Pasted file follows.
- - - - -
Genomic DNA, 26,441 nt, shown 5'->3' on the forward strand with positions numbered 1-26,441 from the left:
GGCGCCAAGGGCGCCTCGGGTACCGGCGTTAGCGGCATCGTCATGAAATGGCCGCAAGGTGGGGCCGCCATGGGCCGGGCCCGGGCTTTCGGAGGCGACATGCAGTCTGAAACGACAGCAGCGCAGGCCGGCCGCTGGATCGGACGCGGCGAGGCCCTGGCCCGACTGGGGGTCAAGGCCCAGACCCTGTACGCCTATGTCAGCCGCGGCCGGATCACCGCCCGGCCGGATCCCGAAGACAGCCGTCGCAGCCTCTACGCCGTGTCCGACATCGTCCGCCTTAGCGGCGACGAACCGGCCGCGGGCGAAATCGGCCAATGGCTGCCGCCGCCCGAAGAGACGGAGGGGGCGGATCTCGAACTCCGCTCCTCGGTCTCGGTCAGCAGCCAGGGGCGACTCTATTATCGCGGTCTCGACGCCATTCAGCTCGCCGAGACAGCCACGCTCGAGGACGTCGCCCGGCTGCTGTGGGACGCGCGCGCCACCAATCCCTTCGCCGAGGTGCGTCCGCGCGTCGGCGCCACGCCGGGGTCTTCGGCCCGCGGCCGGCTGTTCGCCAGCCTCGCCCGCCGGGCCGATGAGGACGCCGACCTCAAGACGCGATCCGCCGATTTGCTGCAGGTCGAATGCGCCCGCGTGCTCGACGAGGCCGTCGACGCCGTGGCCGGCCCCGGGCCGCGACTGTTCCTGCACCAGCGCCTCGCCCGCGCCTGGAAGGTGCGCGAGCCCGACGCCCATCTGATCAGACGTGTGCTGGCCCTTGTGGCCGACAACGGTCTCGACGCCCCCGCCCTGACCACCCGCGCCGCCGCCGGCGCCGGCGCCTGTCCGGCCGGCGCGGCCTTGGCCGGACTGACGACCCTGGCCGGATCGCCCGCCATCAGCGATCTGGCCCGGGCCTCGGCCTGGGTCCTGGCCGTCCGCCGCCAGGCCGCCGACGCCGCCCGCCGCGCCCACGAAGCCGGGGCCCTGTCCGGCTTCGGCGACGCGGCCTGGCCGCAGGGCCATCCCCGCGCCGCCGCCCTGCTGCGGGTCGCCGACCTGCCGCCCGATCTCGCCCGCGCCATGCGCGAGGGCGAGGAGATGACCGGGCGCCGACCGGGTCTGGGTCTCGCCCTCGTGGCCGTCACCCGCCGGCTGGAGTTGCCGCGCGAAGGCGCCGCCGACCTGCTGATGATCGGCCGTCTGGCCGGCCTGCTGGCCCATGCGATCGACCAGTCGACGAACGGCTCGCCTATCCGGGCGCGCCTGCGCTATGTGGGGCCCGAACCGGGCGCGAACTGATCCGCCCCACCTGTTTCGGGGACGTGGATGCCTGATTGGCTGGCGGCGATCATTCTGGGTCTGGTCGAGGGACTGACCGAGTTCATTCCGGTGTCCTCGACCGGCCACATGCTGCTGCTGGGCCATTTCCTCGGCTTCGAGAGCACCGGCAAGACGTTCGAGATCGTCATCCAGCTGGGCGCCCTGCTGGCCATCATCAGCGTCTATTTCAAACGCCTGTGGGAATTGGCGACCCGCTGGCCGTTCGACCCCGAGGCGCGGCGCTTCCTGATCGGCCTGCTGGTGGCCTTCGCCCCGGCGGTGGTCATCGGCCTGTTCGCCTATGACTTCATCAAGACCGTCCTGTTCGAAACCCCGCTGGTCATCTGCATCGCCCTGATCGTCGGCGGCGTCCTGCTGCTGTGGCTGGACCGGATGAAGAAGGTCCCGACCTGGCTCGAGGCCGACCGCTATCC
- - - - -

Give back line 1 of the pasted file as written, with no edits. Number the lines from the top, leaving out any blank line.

Genomic DNA, 26,441 nt, shown 5'->3' on the forward strand with positions numbered 1-26,441 from the left: